I’ve pretty much finished all the work on religions. These take three forms – monotheistic, polytheistic, and “spirits”, which is the under-the-hood classification for animist/shamanistic beliefs, ancestor worship, and so forth. Hunter-gatherer civilizations are highly biased towards the third category whilst feudal civilizations have a roughly equal chance of producing monotheistic and polytheistic religions. Nomadic civilizations, meanwhile, never have official state religions – made up as they are by peoples from a wide range of places, and given their fluidity as civilizations whose people are generally in near-constant transit, I decided it would be more interesting if they were to often serve as “hubs” where large numbers of religions might be represented, as opposed to their feudal equivalents who may be more restrictive in the religions they’ll allow.
As in the above image, feudal religions have agendas and rewards. I have tried to design these so that you cannot build your game plan around pursuing them – since there will be an overarching “clock” in the game (not a food clock, something else) you will not be able to farm for the rewards that your religion offers, but rather these are things that in the process of playing you might be able to work towards and thereby gain the religion’s rewards. Many religions have agendas that you can pursue by exploring the world, getting access to multiple cities and the like, but carrying out one religion’s wishes may turn others against you. As with most good things in roguelikes, the religious agendas are meant to be a middle-ground between things you can plan for – “I’m going to focus my gameplan around doing X and Y that my religion wants” – coupled with things you cannot plan for, such as which religions might be close to you, which religion you start with, how easy or difficult its agendas will be to carry out, etc. Religions will be one “faction” you can assist, and gain rewards from, or not, depending on the situation and your preference.
Religions can all now be viewed in the in-game encyclopedia once you’ve discovered that religion. Monotheistic and animist religions can fit all their information on one page, whilst you can use Tab to cycle through the gods in polytheistic religions (as below). For monotheistic and polytheistic religions, the symbols or items that individual deities carry are dependent on what their worship entails; an agriculture god may have a sheaf of wheat, a war god an axe, and so on and so forth.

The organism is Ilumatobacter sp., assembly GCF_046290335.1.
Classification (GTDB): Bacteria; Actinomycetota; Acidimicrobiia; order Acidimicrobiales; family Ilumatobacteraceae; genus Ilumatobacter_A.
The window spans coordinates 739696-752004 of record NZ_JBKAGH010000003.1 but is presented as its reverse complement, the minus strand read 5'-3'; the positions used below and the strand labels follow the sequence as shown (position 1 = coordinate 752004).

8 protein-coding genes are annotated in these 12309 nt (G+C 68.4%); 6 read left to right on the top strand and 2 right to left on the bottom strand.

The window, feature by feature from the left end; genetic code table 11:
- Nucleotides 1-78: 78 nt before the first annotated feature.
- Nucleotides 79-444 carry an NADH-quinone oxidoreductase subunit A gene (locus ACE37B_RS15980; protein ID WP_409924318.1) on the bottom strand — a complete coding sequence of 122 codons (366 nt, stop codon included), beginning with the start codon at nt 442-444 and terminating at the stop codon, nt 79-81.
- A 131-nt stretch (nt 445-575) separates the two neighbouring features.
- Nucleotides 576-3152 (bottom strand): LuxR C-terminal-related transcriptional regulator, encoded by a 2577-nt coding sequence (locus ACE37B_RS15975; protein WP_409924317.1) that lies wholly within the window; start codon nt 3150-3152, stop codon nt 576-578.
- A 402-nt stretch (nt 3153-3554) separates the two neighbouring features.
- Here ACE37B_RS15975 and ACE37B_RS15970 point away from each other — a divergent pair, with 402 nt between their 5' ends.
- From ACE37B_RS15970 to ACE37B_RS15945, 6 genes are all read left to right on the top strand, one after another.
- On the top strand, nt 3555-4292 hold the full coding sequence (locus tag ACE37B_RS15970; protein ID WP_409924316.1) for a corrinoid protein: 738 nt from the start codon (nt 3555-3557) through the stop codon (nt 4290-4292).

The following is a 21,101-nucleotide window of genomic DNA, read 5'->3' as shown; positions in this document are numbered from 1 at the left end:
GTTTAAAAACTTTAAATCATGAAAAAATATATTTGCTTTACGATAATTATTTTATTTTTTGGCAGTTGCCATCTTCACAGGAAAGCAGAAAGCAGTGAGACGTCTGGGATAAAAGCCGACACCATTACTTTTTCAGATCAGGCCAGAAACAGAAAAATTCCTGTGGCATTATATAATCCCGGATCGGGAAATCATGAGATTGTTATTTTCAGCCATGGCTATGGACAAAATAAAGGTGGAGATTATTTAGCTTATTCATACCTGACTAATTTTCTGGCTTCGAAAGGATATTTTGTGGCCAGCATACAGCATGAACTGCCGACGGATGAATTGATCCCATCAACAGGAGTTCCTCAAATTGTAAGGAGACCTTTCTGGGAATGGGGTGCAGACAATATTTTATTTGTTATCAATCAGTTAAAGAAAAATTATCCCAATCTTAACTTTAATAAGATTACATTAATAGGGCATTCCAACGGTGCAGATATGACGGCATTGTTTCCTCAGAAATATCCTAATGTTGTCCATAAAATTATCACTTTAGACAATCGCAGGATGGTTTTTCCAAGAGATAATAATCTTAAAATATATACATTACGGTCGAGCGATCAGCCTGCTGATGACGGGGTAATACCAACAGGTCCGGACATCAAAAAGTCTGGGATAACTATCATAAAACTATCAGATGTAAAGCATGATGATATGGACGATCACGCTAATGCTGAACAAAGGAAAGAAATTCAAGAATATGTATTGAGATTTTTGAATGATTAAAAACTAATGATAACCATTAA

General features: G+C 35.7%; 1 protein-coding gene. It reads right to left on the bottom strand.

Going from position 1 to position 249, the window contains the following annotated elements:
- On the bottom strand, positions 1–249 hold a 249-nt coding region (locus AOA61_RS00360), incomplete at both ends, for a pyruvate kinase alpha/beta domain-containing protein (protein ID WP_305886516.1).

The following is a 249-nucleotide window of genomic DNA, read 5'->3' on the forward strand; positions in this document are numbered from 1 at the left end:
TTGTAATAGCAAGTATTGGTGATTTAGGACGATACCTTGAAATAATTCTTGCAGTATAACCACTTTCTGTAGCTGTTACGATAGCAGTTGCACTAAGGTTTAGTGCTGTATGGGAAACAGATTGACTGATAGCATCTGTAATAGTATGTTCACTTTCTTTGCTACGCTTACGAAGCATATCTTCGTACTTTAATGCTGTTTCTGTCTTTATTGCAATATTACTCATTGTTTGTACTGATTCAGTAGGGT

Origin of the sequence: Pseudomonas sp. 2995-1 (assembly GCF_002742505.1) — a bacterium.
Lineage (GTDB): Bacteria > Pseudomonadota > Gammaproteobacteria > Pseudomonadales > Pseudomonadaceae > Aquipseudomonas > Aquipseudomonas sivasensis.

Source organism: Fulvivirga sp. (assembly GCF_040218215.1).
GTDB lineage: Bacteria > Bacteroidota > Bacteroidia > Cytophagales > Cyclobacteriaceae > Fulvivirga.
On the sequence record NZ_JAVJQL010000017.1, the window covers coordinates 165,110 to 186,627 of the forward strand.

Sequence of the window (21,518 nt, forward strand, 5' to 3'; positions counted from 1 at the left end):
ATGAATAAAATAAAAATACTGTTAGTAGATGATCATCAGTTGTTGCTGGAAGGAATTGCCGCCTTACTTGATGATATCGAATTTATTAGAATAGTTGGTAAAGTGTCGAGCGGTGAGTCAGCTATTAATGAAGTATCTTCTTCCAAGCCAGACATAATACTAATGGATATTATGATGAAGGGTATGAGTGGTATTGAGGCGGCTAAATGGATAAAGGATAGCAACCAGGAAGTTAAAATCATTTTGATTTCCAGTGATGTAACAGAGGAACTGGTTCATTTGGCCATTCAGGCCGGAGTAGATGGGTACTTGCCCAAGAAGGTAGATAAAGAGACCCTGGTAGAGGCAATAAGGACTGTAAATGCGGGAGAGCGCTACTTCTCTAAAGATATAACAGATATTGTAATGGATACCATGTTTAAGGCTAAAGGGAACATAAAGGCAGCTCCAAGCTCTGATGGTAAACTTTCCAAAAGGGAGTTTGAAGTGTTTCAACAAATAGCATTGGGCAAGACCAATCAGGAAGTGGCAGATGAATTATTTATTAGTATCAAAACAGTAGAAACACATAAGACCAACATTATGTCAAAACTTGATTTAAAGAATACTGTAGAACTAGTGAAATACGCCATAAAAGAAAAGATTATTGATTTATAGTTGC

The last part of religions I need to finish off for this release are the spread of religions, but I think this might need a reasonably sophisticated mechanic. In the end it would be interesting if you could view the spread of each religion on the world map (i.e. switch between religions, as many may overlap) so that you can see where in the world you might meet with a positive response, and where else you might meet with a rather less positive one. However, depending on how complex I want to make that system, that might get relegated to a future release or not. Currently hard to say. Some religions appreciate the player spreading their religion to other nations – setting up altars, encouraging nobles to allow the religion to exist within their borders, etc – so such data about the spread of religions will be important for that, though I still need to desire exactly how that mechanic is going to work.
I have also begun work on some of the hidden cults in the game – their names/functions will be fixed, though their locations, how you access them, who leads them etc, will be changed each game. I wonder what purpose they serve?